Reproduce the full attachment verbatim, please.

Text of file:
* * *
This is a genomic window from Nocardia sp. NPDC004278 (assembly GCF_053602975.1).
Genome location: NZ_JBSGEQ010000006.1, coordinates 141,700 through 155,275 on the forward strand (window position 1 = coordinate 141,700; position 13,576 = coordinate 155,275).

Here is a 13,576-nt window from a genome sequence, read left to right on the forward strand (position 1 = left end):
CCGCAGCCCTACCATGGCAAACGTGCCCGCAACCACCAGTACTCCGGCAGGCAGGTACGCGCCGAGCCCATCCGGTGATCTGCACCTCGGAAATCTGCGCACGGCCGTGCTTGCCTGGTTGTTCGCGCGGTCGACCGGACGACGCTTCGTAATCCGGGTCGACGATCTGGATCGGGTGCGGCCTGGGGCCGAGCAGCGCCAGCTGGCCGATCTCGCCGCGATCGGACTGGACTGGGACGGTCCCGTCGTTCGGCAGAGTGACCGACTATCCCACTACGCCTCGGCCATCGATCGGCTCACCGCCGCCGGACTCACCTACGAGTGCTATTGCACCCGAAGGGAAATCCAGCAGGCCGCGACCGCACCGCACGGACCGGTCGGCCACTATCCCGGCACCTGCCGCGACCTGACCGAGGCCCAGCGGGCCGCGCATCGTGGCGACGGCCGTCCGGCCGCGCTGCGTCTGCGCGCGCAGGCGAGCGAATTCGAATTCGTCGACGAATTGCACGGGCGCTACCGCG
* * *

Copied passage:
This is a genomic window from Nocardia sp. NPDC004278 (assembly GCF_053602975.1).
Genome location: NZ_JBSGEQ010000006.1, coordinates 141,700 through 155,275 on the forward strand (window position 1 = coordinate 141,700; position 13,576 = coordinate 155,275).

Here is a 13,576-nt window from a genome sequence, read left to right on the forward strand (position 1 = left end):
CCGCAGCCCTACCATGGCAAACGTGCCCGCAACCACCAGTACTCCGGCAGGCAGGTACGCGCCGAGCCCATCCGGTGATCTGCACCTCGGAAATCTGCGCACGGCCGTGCTTGCCTGGTTGTTCGCGCGGTCGACCGGACGACGCTTCGTAATCCGGGTCGACGATCTGGATCGGGTGCGGCCTGGGGCCGAGCAGCGCCAGCTGGCCGATCTCGCCGCGATCGGACTGGACTGGGACGGTCCCGTCGTTCGGCAGAGTGACCGACTATCCCACTACGCCTCGGCCATCGATCGGCTCACCGCCGCCGGACTCACCTACGAGTGCTATTGCACCCGAAGGGAAATCCAGCAGGCCGCGACCGCACCGCACGGACCGGTCGGCCACTATCCCGGCACCTGCCGCGACCTGACCGAGGCCCAGCGGGCCGCGCATCGTGGCGACGGCCGTCCGGCCGCGCTGCGTCTGCGCGCGCAGGCGAGCGAATTCGAATTCGTCGACGAATTGCACGGGCGCTACCGCG